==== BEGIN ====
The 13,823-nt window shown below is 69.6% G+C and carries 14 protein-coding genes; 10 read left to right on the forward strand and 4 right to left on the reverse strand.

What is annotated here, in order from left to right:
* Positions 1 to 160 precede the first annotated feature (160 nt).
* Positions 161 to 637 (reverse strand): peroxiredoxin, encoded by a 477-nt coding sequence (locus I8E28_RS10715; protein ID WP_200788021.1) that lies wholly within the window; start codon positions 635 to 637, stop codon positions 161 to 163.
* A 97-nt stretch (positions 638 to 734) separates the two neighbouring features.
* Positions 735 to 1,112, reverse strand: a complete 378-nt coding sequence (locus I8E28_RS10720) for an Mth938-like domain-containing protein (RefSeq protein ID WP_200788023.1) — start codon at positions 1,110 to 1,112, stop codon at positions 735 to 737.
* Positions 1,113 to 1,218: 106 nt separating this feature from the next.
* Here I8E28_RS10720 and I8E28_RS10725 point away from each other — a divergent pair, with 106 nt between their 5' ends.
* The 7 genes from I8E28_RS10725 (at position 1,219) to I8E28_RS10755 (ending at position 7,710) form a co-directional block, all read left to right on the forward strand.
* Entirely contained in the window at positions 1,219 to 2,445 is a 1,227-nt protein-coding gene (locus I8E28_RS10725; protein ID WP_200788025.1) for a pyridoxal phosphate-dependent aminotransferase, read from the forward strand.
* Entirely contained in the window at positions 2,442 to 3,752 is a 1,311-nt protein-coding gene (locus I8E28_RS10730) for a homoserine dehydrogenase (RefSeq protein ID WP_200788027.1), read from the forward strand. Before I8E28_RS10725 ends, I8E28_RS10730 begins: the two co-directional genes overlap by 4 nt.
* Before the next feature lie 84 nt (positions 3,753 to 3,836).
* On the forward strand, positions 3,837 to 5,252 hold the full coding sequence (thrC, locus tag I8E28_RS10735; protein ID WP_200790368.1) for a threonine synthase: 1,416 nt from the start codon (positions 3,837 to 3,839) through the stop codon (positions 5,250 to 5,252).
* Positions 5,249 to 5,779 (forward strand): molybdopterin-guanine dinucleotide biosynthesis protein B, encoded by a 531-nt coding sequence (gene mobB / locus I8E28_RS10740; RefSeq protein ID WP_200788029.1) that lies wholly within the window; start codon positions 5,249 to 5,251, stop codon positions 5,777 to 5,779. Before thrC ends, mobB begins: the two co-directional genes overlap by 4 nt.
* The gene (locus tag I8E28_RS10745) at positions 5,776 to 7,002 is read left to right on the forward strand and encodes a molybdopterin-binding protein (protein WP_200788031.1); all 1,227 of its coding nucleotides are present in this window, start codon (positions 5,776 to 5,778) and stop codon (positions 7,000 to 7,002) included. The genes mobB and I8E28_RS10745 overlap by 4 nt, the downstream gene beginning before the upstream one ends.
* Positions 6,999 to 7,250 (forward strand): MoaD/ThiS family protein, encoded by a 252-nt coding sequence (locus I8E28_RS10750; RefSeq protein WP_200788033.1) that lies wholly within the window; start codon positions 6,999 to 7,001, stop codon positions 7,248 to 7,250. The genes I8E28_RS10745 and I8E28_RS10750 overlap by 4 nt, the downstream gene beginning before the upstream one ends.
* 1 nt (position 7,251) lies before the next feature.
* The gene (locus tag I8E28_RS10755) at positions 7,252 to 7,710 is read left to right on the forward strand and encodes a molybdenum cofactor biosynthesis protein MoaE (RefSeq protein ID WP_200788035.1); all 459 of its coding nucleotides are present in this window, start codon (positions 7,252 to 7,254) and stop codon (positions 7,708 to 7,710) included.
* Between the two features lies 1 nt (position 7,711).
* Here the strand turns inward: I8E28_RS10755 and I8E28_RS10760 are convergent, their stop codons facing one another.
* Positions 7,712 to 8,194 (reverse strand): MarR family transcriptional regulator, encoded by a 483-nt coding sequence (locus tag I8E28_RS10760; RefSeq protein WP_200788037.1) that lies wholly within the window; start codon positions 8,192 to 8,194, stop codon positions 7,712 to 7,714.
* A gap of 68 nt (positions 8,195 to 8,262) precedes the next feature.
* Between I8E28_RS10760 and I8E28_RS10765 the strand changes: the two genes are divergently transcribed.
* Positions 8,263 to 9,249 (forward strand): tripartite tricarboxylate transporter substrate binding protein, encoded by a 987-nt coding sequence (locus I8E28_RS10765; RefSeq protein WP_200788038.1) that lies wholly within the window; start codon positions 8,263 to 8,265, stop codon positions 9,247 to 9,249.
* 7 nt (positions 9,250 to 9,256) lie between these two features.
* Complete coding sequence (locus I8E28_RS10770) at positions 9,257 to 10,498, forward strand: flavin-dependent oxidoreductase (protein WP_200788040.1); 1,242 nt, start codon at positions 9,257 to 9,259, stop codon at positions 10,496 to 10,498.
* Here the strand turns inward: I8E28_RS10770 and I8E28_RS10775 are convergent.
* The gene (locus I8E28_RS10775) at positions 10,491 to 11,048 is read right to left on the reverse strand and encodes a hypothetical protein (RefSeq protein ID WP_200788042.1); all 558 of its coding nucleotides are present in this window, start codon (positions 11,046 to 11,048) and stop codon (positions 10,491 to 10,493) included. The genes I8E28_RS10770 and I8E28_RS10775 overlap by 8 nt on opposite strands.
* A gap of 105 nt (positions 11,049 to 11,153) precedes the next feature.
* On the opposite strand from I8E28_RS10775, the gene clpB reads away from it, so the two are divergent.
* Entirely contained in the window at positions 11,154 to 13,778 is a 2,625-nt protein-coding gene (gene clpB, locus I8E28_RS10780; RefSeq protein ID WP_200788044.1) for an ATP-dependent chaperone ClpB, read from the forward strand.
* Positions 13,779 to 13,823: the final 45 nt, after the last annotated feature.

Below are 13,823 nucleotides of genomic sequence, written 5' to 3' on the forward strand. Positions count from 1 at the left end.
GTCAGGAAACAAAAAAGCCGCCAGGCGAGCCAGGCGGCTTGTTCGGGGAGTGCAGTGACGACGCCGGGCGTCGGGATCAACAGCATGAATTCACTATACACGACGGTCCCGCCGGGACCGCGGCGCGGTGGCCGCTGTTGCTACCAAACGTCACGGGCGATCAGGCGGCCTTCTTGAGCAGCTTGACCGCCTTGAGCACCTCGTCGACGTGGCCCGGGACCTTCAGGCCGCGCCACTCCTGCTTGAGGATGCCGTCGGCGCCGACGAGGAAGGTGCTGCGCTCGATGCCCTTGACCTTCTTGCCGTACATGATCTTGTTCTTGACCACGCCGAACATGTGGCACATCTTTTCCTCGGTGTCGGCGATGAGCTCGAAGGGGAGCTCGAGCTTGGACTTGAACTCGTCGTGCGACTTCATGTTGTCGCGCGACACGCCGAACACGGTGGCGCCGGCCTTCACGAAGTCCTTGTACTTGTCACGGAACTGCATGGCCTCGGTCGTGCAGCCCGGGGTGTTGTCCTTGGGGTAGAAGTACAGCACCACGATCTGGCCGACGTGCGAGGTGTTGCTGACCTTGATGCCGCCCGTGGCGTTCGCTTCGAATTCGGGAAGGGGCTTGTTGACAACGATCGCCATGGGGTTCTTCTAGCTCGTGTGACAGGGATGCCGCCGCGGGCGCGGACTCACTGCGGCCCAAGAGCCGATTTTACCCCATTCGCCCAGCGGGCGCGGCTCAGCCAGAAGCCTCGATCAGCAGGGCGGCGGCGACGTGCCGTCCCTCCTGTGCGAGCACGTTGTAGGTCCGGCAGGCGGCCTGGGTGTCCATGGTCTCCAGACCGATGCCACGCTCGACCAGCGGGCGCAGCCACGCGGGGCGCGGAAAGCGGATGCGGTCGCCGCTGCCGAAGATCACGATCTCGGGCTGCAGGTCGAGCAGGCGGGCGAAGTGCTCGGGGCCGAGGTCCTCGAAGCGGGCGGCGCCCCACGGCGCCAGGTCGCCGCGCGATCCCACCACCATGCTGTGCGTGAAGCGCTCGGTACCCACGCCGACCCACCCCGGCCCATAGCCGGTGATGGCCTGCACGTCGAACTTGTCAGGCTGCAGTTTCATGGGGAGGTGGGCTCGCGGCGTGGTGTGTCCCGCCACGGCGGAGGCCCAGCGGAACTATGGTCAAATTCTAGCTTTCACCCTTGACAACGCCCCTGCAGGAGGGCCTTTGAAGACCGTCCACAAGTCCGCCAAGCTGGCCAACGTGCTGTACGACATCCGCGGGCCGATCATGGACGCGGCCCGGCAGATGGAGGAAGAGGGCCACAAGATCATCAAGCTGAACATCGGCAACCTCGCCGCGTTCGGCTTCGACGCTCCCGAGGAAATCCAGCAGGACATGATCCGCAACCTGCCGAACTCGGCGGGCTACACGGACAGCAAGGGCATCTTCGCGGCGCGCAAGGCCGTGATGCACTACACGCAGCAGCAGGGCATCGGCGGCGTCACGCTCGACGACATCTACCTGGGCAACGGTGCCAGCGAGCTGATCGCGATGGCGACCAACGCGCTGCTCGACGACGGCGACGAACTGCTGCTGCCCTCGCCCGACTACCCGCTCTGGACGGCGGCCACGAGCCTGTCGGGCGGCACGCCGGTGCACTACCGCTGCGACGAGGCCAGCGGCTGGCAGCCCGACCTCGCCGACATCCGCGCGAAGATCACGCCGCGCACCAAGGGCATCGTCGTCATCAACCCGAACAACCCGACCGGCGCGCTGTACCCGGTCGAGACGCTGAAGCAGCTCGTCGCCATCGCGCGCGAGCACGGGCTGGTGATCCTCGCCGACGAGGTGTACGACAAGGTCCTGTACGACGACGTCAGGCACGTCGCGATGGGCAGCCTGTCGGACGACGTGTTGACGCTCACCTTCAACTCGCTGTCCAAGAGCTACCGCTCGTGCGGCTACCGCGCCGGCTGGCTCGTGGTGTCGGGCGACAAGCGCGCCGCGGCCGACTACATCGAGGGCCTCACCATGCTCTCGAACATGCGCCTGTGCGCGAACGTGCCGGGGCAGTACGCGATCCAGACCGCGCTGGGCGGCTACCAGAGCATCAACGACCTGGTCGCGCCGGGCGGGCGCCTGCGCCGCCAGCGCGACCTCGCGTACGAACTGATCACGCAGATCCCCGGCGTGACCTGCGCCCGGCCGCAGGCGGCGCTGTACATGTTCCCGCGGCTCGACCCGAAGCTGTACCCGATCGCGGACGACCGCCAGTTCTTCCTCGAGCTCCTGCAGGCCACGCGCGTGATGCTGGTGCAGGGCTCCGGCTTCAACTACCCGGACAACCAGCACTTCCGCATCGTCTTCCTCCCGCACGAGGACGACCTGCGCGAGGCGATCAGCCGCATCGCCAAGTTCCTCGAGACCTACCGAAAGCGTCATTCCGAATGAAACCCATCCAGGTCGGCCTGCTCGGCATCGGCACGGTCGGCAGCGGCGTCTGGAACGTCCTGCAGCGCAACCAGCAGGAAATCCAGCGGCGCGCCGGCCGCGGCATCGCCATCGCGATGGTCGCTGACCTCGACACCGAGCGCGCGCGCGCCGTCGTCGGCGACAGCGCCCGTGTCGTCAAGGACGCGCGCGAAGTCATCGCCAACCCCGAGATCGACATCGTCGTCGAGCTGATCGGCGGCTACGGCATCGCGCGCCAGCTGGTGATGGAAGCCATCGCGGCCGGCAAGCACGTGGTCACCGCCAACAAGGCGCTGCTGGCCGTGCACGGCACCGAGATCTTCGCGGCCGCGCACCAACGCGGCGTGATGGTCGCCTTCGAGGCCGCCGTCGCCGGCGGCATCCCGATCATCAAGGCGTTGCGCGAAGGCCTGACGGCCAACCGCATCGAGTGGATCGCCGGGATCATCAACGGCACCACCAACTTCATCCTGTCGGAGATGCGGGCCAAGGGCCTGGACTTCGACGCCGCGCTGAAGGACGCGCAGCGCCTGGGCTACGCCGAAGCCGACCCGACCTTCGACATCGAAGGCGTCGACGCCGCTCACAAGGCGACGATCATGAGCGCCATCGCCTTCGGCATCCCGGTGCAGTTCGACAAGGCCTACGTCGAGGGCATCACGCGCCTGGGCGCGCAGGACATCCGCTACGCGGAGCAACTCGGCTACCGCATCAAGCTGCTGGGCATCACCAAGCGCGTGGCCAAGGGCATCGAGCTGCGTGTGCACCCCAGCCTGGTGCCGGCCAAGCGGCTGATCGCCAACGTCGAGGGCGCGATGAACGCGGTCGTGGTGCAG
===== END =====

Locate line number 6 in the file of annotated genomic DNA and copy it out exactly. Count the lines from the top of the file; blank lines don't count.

* Positions 735 to 1,112, reverse strand: a complete 378-nt coding sequence (locus I8E28_RS10720) for an Mth938-like domain-containing protein (RefSeq protein ID WP_200788023.1) — start codon at positions 1,110 to 1,112, stop codon at positions 735 to 737.